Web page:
Offensively, Bowling Green loses just one starter from last year’s team, but the Falcons ranked just 91st in total offense and 92nd in scoring. Sr. QB Matt Schilz has thrown 39 interceptions in the last three years and was ranked 11th in the MAC in passing efficiency last season. One of the anticipated returning starters is RB Anthon Samuel, the team’s leading rusher a year ago with 998 yards (5.3 ypc in his career) and in scoring with 12 TDs. Samuel took the spring semester off to tend to personal family issues and his return is very questionable. If Samuel isn’t back, the rushing burden will fall on soph Andre Givens and jr. Jamel Martin, who combined for 339 YR & 1 TD a year ago. The Falcon attack also lost all-MAC three-year starting tackle Jordon Roussos and a couple of key backups. If Samuel doesn’t return and the running game bogs down at all, it will put extra pressure on the turnover-prone Schilz to carry the offense.

3. KENT STATE...Kent’s fairy tale season of 2012 was just that. Don’t look for new HC Paul Haynes to duplicate the Golden Flashes’ 11 wins, and, after going 40 years between the 1972 Tangerine Bowl and last season’s appearance in the GoDaddy.com Bowl, it’s likely going to be a while before Kent State returns to a postseason game.

Certainly there are some positives for Kent. The Golden Flashes return the most productive pair of RBs in the nation. Sr. Dri Archer (“Mr. Outside”; 1,429 YR, 23 touchdowns, led the team with 39 catches) and jr. Trayion Durham (“Mr. Inside”; 1,316 YR, 14 scores) ran roughshod over the MAC last season. Sr. WR Tyshon Goode returns after taking a medical redshirt last season. Goode had 137 receptions in the three previous seasons and was named to all-MAC and frosh AA teams in two of those years. Sr. DT Roosevelt Nix has been named first-team all-MAC three times in his first three seasons. Sr. S Luke Wollet recorded a whopping 119 tackles en route to a spot on the all-conference team.

However, there are indicators that Kent will regress. First, new QB David Fisher is a journeyman who was a good juco player that couldn’t make a go of it at Nevada. Fisher played a little bit for Kent last year (23 passes, 18 rushes), but he won’t be able to duplicate the experience of graduated four-year starter Spencer Keith. Fisher is still in a battle for the starting job with redshirt frosh Colin Reardon and possibly true frosh Nathan Strock. Although the coaching staff isn’t worried about the QB situation, it’s not a given the Golden Flash offense will get the same production it got from the experience Keith, and Keith’s decisions at the line were a factor in Archer& Durham’s tremendous production. The Kent State offensive line has holes to fill after that unit lost its best two starters, both all-conference selections, one a third-round NFL draftee.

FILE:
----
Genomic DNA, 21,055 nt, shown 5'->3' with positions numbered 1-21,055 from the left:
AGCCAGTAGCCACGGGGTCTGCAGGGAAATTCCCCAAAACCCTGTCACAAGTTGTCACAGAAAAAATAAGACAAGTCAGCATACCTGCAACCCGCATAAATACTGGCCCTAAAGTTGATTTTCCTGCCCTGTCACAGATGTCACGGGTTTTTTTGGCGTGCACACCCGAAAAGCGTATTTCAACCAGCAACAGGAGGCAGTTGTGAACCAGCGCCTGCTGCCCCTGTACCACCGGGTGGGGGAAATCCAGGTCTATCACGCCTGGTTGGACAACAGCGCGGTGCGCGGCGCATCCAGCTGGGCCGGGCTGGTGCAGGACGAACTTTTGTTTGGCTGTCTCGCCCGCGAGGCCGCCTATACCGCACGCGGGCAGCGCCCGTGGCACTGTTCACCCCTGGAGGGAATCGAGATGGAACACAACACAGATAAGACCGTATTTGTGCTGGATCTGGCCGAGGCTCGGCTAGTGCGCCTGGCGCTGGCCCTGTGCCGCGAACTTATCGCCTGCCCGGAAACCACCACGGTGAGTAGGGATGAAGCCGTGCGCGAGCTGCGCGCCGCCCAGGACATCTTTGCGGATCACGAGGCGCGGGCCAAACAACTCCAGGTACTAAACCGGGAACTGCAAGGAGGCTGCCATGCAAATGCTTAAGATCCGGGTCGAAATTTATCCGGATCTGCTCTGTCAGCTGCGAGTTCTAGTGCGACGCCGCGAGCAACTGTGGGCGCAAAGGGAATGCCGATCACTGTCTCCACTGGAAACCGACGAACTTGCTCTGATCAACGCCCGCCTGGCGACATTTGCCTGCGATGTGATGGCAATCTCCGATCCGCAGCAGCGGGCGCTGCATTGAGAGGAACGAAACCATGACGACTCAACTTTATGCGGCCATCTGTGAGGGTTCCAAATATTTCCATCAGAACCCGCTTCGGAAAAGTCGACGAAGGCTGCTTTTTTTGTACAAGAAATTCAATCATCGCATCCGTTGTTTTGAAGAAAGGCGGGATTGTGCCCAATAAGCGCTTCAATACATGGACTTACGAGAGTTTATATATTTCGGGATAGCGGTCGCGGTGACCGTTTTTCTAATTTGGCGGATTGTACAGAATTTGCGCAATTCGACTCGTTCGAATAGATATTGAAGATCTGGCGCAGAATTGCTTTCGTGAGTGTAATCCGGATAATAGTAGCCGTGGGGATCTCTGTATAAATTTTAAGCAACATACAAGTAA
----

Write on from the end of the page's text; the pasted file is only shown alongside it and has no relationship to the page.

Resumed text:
Further, let’s be frank, Kent State was very lucky last season. The Golden Flashes finished 4th in the nation in turnover margin at +20. Thus they went from averaging about 4½ wins per season from 2007 to 2011 (never more than five), to 11 wins despite giving up 410 total yards per game, the most yardage a Kent team has yielded since 2003. Also, the defense, which returns just five starters, has given up more points in each of the last three seasons. It will be up to first-year d.c. Brian George to arrest these trends.

4. BUFFALO...After a very brief visit to the ball under Turner Gill, the clock struck midnight and Buffalo turned back into a pumpkin when Jeff Quinn was put in charge. However, Quinn’s Bulls won four games last year (up from 2 and 3 in his first two seasons), and with nine offensive starters returning, Buffalo might take another step in the right direction.

The Bulls have a pair of legitimate MAC stars on offense in seniors RB Branden Oliver and Alex Neutz. Oliver gained 1,395 yards two seasons ago and was named to the all-conference first team and had 349 YR and 3 TDs in the first two games last year before injuries derailed his season and he finished with 821 yards. Oliver is healthy again and is a good bet to regain top form. Neutz had a monster season last year, catching 65 passes for 1015 yards and 11 TDs. The Bulls return their top four rushers (three went over 500 YR) and top nine pass-catchers from last year.